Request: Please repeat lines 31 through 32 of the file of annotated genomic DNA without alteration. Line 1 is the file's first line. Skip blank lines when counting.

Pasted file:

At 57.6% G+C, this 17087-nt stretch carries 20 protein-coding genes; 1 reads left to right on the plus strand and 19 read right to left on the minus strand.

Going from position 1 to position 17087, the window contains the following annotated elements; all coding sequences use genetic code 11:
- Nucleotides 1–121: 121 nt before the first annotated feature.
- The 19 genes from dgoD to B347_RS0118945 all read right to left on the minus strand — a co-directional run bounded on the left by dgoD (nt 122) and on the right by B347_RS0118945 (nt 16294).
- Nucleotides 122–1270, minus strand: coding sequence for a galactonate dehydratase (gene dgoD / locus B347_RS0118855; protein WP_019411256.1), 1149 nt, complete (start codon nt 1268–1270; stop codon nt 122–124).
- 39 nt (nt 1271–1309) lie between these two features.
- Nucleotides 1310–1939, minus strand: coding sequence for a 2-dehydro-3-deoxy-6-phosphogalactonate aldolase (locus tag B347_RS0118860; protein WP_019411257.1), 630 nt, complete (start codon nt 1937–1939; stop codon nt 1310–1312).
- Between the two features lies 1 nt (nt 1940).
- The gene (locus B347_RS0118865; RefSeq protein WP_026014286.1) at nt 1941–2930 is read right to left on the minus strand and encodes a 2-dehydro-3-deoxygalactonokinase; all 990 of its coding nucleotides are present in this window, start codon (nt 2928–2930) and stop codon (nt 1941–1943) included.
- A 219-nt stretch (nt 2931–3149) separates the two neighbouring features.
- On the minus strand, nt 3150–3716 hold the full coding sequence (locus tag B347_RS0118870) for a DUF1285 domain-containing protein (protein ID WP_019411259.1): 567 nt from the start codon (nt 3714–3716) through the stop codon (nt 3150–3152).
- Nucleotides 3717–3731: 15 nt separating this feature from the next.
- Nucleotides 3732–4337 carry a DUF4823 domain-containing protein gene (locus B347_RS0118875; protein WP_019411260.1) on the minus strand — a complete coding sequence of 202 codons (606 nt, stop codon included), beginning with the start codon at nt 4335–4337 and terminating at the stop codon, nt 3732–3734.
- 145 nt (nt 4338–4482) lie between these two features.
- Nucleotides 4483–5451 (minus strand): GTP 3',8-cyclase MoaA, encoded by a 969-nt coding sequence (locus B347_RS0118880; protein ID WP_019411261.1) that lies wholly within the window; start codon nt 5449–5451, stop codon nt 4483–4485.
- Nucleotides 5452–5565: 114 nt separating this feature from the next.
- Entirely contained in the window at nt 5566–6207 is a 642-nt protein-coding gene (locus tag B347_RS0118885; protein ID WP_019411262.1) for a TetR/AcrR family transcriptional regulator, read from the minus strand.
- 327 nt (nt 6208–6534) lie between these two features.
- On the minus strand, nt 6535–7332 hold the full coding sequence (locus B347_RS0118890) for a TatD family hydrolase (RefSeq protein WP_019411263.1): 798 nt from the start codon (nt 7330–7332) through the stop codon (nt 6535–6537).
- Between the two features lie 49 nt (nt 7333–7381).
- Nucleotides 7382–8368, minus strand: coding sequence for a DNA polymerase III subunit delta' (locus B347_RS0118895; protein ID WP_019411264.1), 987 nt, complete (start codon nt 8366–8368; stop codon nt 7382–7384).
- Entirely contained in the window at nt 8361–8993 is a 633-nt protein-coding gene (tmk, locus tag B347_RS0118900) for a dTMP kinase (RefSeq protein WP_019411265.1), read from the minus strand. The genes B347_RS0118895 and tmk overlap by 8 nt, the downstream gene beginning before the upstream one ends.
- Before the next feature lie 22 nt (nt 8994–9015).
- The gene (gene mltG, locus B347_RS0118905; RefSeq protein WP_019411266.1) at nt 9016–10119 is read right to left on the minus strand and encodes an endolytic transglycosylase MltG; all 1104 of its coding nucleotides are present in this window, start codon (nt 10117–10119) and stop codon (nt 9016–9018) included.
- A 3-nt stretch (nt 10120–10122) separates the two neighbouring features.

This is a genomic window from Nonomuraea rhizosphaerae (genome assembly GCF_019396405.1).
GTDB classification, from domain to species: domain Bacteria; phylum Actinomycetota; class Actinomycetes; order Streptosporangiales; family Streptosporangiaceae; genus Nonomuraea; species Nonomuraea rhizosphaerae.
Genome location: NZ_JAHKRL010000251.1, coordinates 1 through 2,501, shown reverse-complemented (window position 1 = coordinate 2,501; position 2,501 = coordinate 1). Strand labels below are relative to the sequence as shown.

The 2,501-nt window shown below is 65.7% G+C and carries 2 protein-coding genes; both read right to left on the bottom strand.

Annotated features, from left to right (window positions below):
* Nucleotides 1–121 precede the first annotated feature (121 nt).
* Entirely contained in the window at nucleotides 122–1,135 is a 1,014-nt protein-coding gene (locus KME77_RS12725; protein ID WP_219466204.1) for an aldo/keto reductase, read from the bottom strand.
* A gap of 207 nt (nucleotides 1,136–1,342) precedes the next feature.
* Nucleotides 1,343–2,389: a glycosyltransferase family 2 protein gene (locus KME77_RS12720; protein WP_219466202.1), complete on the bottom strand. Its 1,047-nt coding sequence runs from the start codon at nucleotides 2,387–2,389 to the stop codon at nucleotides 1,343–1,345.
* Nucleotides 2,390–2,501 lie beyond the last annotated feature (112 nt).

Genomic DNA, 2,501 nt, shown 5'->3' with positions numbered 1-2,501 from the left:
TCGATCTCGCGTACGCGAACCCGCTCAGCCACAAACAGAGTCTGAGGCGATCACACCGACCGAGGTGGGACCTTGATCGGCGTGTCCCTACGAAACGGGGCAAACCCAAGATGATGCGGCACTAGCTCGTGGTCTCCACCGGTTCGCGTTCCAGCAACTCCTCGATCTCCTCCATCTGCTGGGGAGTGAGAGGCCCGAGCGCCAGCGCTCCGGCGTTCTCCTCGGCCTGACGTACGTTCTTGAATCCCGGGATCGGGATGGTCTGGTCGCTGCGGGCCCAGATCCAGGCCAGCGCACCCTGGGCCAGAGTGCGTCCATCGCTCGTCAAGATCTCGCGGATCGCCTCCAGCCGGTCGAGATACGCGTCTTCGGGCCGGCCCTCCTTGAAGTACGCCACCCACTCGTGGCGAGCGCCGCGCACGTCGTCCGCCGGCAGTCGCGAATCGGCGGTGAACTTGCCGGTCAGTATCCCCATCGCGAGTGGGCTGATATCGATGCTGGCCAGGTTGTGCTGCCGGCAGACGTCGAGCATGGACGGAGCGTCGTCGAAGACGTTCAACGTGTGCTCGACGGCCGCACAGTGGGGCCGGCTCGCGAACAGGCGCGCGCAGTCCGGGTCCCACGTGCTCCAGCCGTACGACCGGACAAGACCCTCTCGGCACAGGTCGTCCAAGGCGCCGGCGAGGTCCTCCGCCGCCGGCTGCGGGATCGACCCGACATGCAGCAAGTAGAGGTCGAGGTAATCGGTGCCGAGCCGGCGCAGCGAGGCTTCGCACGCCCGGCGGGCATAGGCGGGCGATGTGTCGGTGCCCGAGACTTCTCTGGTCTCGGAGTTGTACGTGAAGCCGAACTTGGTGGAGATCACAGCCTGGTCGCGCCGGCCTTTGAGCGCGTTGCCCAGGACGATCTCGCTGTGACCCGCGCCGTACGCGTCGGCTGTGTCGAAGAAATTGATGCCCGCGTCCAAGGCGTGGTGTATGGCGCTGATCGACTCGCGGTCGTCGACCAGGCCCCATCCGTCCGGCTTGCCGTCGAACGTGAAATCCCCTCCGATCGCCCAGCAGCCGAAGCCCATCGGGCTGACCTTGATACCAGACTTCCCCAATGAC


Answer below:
* Nucleotides 1–121 precede the first annotated feature (121 nt).
* Entirely contained in the window at nucleotides 122–1,135 is a 1,014-nt protein-coding gene (locus KME77_RS12725; protein ID WP_219466204.1) for an aldo/keto reductase, read from the bottom strand.